The facts in the above case are that the person concerned was under detention under the U.P. Maintenance of Public Order Act. Under that Order, the Government, that is, the executive authority may direct the arrest of any person if it is of the opinion that his being at large is prejudicial to the public safety of the State. By the Act they introduced a new section. Section 123-A, in the nature of an amendment to Section 123, Criminal P.C.
By and under the provisions of the new proviso, any person of the description mentioned above may be asked to furnish security to keep the peace and be of good behaviour failing which he can be detained in prison for the period of the bond or till the time the bond is executed. It was there contended that this detention in default of security is preventive detention and in such cases the provisions of Article 22(4) of the Constitution have to be observed and in the absence of any provision for the procedure prescribed, the provisions of Section 123-A Cr. P.C. are ultra vires'.
In my opinion the principle of the above decision is correct. The detention in the above case is detention by the executive authority and not by a judicial tribunal. It is to such cases of executive detention that Clauses (4) and (5) of Article 22 of the Constitution apply. The preventive detention in me Article means preventive detention by an executive authority and not detention by any order passed by a judicial tribunal after a full trial.
This view of mine finds support in the decision of another Bench of the Allahabad High Court in - 'Jit Bahadur Sing v. State'. : AIR1953All753 , where this very question of the 'ultra vires' nature of the detention under Section 123, Cr. P.C. was considered; and the Bench held that Clauses (4)' to (6) of Article 22 clearly indicated that the preventive detention there spoken to was detention otherwise than by an order of Court on a judicial enquiry.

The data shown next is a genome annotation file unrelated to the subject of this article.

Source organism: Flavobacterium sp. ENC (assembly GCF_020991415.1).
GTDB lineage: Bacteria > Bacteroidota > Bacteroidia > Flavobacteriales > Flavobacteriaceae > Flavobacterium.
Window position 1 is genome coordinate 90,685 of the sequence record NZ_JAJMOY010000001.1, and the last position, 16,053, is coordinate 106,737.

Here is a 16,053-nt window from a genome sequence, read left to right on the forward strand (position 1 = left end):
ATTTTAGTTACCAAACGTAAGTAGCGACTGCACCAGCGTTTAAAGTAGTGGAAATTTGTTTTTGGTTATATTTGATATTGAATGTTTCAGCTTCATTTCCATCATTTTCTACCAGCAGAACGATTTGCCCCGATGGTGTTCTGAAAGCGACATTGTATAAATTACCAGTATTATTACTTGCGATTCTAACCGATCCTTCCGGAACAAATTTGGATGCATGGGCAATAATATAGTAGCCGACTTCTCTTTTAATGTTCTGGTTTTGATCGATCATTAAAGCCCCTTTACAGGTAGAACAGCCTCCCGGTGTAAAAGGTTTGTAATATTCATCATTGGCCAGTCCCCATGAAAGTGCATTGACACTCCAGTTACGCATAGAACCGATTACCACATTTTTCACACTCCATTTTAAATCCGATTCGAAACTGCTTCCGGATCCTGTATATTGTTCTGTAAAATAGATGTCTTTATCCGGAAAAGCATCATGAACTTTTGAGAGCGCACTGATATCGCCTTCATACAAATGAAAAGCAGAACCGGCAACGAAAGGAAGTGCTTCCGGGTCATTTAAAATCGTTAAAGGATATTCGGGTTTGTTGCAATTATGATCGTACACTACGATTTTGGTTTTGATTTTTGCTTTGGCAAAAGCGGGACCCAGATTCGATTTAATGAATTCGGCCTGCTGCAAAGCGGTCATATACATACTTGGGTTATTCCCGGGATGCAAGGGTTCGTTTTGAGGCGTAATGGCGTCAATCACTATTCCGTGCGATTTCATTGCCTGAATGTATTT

It seems to me that the provision for the appointment of Advisory Boards consisting of persons of high judicial qualifications equal to those of Judges of High Courts shows that judicial mind must be brought to bear upon the cases of persons detained without trial under the direction of the executive authority. The persons who are detained without any trial should have an opportunity of meeting the grounds on which they are detained and hence a provision has been made in the Constitution for the appointment of an Advisory board consisting of persons who are, or have been, or are qualified to be appointed as Judges of a High Court.
This is a safety and protection to those who are detained by an order of the executive authority. It is true that detention under Section 123, Cr. P.C. is in one sense preventive detention. But the preventive detention here is different from the preventive detention contemplated in Article 22(4) of the Constitution.
I agree with the decision in : AIR1953All753 and hold that the provisions of Section 123, Cr. P.C. which provides for detention for failure to give security which was ordered after full trial is not the detention referred to in Article 22(4) of the Constitution and therefore it is not 'ultra vires' of the Constitution,
5. There is no other, point raised in the case either on the question of fact or on the question of law. The petition fails and is dismissed.